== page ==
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Particles trapped in the Earth’s magnetic field bounce back and forth in space, creating a flux of radiation. There are natural sources of these particles from the Sun and artificial sources from high-altitude nuclear explosions. Given proper warning, a satellite can be commanded to adjust its orbit to avoid the most intense radiation.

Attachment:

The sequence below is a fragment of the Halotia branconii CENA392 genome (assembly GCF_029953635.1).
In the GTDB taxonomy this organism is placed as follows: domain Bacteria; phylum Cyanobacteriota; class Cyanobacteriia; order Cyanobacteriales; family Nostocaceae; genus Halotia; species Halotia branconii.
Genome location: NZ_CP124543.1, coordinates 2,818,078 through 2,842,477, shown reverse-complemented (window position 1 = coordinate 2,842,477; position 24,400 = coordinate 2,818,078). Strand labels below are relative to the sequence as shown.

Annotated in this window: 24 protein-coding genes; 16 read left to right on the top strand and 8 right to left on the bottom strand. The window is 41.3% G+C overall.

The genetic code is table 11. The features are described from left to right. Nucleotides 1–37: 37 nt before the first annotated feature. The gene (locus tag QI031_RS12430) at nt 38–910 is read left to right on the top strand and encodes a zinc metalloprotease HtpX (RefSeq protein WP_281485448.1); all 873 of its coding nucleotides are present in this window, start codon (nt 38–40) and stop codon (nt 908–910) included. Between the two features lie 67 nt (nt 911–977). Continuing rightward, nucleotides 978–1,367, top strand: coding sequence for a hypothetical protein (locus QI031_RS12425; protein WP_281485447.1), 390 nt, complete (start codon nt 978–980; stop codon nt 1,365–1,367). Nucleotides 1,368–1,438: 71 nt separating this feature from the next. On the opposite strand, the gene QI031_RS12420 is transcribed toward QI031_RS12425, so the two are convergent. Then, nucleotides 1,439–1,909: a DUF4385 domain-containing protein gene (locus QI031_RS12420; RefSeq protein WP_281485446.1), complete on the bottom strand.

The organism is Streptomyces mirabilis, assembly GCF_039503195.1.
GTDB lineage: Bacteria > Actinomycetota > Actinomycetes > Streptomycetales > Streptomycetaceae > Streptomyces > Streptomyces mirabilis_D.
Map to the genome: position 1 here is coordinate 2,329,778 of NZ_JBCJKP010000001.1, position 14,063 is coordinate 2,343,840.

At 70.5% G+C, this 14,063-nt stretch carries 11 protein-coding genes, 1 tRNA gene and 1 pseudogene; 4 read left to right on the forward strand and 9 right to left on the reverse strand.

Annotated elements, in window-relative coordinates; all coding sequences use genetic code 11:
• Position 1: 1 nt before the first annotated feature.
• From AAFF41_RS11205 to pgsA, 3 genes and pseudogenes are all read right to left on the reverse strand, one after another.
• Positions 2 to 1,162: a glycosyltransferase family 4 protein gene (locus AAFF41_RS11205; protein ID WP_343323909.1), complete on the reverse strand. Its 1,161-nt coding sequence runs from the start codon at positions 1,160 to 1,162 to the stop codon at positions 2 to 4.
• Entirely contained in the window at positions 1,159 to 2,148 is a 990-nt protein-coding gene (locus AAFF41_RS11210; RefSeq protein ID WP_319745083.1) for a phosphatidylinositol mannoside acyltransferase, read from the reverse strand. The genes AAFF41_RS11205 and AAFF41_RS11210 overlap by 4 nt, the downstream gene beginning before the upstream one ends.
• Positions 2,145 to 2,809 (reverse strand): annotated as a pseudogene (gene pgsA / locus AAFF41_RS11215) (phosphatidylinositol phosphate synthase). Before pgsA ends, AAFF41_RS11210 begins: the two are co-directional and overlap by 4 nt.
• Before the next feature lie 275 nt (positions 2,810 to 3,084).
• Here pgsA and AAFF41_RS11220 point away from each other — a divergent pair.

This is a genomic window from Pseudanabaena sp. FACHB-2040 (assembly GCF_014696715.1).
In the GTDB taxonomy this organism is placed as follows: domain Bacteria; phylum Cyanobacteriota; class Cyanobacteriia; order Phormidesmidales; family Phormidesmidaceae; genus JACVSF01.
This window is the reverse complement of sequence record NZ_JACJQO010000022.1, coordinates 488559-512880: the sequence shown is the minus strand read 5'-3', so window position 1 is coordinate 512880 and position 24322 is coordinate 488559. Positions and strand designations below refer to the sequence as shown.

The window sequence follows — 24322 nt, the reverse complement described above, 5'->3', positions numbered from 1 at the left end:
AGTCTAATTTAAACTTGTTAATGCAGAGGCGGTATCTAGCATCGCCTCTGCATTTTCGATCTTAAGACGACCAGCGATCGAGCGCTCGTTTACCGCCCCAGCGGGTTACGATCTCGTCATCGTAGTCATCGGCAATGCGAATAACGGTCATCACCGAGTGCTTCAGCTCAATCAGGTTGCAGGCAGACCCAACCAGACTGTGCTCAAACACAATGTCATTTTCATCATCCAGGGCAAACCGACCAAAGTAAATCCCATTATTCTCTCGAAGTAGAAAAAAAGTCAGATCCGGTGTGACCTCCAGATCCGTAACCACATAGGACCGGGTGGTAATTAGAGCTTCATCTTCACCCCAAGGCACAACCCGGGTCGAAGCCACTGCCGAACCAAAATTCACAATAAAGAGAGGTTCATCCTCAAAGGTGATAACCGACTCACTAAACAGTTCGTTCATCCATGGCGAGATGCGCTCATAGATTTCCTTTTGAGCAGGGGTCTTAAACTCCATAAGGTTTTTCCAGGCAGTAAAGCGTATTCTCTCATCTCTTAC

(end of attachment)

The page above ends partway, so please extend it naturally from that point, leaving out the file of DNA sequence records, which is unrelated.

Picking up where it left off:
A contour cross-section of a Van Allen Belt. A high-altitude nuclear explosion increases the natural amount of trapped radiation in the Van Allen belts. The cross-section’s color represents the intensity of this trapped radiation. The blue line is the orbital path of a satellite and the pink arrows show the commanded thrust direction over an orbit which will most avoid the radiation.